Donatelli is a hockey player of some skill. He brought this action in a Rhode Island state court to challenge the NHL player draft and the league's failure to declare him a "free agent," entitled to negotiate for his services with any and all teams. 2 The case was timely removed. Thereafter, the district court found, and the parties do not dispute, that Donatelli's suit was unrelated to the NHL's or its members' contacts in Rhode Island. Id. at 34. The court also found that, although the NHL itself had no presence within Rhode Island sufficient to justify the exercise of general jurisdiction, it was nevertheless "subject to the general personal jurisdiction of every court having general personal jurisdiction over one of its member clubs." Id. at 36. Because at least one such team (the Boston Bruins) had minimum contacts with the forum, id., the court believed that in personam jurisdiction over appellant devolved "through the contacts of the Bruins." Id. at 38. Accordingly, the court declined to shelve the suit. 3

II

In the late 1930s, Winston Churchill disclaimed any ability to forecast the Soviet Union's reaction to Nazi aggression, reputedly terming the Russian colossus "a riddle wrapped in a mystery inside an enigma." That phrase might just as aptly describe the doctrinal vagaries of the concept of personal jurisdiction. Inasmuch as we today confront what appears to be an open question, we must winnow the salient policies and concerns underlying the development of Supreme Court doctrine in order to be able to formulate a method, and then a rule, of decision. Hence, we believe it wise, if time consuming, to analyze certain landmark cases and extrapolate the underlying values relevant to a reasoned determination of whether (and if so, how) the activities of members of an unincorporated association ought to affect the forum's ability to assert personal jurisdiction over the association itself.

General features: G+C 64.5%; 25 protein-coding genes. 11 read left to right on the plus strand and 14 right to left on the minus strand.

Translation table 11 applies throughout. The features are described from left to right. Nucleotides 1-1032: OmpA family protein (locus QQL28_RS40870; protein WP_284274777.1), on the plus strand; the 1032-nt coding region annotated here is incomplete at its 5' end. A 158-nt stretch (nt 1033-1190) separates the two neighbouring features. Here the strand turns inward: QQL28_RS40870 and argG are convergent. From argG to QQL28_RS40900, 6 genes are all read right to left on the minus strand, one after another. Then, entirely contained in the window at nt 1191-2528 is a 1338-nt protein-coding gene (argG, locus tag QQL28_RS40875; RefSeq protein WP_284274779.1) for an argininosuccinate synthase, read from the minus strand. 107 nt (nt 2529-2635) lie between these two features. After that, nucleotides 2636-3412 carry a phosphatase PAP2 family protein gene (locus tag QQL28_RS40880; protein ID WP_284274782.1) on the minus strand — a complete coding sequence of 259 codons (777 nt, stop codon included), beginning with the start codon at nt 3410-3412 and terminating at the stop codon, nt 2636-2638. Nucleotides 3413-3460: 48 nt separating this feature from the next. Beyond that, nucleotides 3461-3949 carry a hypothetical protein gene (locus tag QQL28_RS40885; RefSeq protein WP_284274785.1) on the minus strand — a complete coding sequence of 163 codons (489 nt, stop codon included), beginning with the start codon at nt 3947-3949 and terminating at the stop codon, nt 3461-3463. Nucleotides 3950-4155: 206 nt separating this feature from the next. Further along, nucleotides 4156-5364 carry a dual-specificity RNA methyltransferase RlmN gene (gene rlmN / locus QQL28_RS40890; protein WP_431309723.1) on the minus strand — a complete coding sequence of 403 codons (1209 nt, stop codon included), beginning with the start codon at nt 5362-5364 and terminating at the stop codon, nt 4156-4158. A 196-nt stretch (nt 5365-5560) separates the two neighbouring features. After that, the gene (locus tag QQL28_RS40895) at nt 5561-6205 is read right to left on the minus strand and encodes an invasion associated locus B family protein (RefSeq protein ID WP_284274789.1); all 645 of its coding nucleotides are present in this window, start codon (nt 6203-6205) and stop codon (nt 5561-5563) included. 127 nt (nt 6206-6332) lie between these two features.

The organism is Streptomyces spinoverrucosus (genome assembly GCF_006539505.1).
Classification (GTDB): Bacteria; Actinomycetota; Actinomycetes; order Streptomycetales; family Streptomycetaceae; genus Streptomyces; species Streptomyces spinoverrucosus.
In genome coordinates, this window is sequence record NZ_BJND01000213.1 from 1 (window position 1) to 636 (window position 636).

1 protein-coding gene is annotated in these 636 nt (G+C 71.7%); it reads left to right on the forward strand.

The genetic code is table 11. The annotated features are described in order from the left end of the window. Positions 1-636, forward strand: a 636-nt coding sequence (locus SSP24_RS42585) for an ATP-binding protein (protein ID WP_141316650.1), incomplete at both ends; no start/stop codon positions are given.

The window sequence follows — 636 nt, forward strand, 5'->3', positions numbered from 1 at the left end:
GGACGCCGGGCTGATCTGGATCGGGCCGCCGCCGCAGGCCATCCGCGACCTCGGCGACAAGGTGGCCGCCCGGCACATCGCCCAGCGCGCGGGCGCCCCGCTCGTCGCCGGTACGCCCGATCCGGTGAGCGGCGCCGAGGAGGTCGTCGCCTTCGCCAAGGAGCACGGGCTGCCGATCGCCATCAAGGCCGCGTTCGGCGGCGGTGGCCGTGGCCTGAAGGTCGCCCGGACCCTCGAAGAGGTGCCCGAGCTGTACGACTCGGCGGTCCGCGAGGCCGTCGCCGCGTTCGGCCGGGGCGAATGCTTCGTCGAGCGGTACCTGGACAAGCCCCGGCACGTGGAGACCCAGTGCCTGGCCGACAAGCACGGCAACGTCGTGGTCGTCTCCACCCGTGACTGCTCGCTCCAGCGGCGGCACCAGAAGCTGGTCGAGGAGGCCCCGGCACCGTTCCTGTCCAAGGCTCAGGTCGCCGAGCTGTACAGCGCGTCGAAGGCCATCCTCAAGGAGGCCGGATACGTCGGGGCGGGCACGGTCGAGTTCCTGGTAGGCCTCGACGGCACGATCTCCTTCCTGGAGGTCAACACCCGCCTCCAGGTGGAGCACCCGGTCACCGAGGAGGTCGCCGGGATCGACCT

In a very real sense, concepts of personal jurisdiction entered the modern era with the watershed opinion in International Shoe Co. v. State of Washington, 326 U.S. 310, 66 S.Ct. 154, 90 L.Ed. 95 (1945). International Shoe signalled a clear retreat from the somewhat mechanical approach to jurisdictional inquiries previously demanded by Pennoyer v. Neff, 95 U.S. 714, 24 L.Ed. 565 (1878), and its progeny. See, e.g., Hazard, A General Theory of State-Court Jurisdiction, 1965 Sup.Ct.Rev. 241, 245-72 (1965); Note, Developments in the Law--State Court Jurisdiction, 73 Harv.L.Rev. 909, 919-23 (1960). In International Shoe, the Court ushered in a more functional analytic scheme, one geared toward assessing the inherent fairness of compelling a party to submit to the suzerainty of a particular state's courts. To that end, the Court promulgated the now-familiar standard of "minimum contacts," hinging the concept rather firmly to "traditional notions of fair play and substantial justice." 326 U.S. at 316, 66 S.Ct. at 158 (quoting Milliken v. Meyer, 311 U.S. 457, 463, 61 S.Ct. 339, 343, 85 L.Ed. 278 (1940)).